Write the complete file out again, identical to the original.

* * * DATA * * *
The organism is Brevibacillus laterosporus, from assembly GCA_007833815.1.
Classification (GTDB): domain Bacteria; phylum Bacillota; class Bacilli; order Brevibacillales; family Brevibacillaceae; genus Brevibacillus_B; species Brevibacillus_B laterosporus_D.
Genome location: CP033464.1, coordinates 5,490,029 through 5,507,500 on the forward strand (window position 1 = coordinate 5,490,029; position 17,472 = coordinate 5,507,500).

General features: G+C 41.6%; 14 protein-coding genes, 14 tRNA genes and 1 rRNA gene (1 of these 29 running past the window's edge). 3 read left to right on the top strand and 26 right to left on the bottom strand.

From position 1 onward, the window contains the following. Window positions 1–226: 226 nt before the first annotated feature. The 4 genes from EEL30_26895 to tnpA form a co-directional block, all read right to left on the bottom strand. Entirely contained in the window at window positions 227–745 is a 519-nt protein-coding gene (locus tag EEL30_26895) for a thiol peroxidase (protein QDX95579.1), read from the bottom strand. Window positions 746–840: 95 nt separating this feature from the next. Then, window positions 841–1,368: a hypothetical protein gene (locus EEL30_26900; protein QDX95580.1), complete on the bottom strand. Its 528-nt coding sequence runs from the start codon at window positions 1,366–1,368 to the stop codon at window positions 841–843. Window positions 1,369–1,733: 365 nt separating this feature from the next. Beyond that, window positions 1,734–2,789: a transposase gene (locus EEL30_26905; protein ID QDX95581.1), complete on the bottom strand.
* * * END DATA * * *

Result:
The organism is Brevibacillus laterosporus, from assembly GCA_007833815.1.
Classification (GTDB): domain Bacteria; phylum Bacillota; class Bacilli; order Brevibacillales; family Brevibacillaceae; genus Brevibacillus_B; species Brevibacillus_B laterosporus_D.
Genome location: CP033464.1, coordinates 5,490,029 through 5,507,500 on the forward strand (window position 1 = coordinate 5,490,029; position 17,472 = coordinate 5,507,500).

General features: G+C 41.6%; 14 protein-coding genes, 14 tRNA genes and 1 rRNA gene (1 of these 29 running past the window's edge). 3 read left to right on the top strand and 26 right to left on the bottom strand.

From position 1 onward, the window contains the following. Window positions 1–226: 226 nt before the first annotated feature. The 4 genes from EEL30_26895 to tnpA form a co-directional block, all read right to left on the bottom strand. Entirely contained in the window at window positions 227–745 is a 519-nt protein-coding gene (locus tag EEL30_26895) for a thiol peroxidase (protein QDX95579.1), read from the bottom strand. Window positions 746–840: 95 nt separating this feature from the next. Then, window positions 841–1,368: a hypothetical protein gene (locus EEL30_26900; protein QDX95580.1), complete on the bottom strand. Its 528-nt coding sequence runs from the start codon at window positions 1,366–1,368 to the stop codon at window positions 841–843. Window positions 1,369–1,733: 365 nt separating this feature from the next. Beyond that, window positions 1,734–2,789: a transposase gene (locus EEL30_26905; protein ID QDX95581.1), complete on the bottom strand.